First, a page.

The duelling bagpipes of Ross Ainslie (Border pipes) and Jarlath Henderson (Uilleann pipes) make a welcome return on Air-Fix, four years after their debut album. Both lads are also fine whistle players and are joined by their usual touring band on the album, adding bass drums and fiddle, with the unusual guest appearance of a Wurlitzer.
The entire ensemble features on the first track, Full Moon, but in spite of this, it begins gently with the instruments in conversation with each other before joining together for the final, extremely lively tune of the set.
Eavesdropper is a real showcase of Ross and Jarlath’s virtuosity on the pipes, a truly joyful sound, underpinned by the driving rhythm of guitar and percussion.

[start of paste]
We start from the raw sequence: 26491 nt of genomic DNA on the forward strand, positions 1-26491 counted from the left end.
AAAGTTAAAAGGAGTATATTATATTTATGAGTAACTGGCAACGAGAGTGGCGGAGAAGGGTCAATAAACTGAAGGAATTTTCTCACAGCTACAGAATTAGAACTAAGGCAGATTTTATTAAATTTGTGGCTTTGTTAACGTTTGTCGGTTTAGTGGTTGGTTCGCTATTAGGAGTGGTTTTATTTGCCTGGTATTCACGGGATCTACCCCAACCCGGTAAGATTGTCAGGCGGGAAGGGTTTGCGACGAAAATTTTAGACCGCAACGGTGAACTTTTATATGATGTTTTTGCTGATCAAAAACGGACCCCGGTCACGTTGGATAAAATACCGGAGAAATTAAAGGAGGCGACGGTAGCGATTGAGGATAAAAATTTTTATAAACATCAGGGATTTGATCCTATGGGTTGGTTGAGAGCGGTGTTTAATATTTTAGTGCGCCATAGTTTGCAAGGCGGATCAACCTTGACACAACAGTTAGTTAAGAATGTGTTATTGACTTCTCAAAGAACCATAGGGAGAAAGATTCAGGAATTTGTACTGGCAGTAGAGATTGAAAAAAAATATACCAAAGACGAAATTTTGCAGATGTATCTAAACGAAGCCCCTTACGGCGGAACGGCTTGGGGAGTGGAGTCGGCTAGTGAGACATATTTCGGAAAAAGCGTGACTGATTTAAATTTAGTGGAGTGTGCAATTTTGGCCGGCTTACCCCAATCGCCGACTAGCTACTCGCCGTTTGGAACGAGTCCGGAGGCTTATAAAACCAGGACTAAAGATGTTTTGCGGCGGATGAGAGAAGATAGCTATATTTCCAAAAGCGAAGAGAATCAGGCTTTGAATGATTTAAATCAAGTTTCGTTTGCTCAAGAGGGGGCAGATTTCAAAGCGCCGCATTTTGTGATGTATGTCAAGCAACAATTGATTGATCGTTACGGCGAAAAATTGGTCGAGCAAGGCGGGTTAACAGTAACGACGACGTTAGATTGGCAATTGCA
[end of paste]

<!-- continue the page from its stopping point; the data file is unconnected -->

In Smeceno, the rest of the band has a rest while the pipes tackle a complicated Bulgarian tune set, featuring some interesting irregular time signatures. Fabulous to listen to, but dangerous for dancing!
Not everything is fast and furious however. The lads can play a slow tune with as much skill as a fast one, as shown in the track Trees, where the whistles take the lead in a haunting melody before handing over to the pipes.
Two songs appear on this album: Gerry Rafferty’s Look Over the Hills Far Away (introduced by the whistle and accompanied by guitar and fiddle) and Paddy Casey’s Anybody Who’s Yet to Come. Jarlath sings these with backing vocals from his sister Alana. Both are sensitively arranged and an unexpected contrast to the instrumental music that surrounds them.
Perhaps the most outstanding track on the album is the one that ends it - Hawk is a final demonstration of the virtuosity and infectious energy of these two talented musicians.
Air-Fix is an excellent album, and well worth the four year wait!Shelley Rainey
Released on Great White Records, 28th October 2013
1. Full Moon
7. Look Over the Hill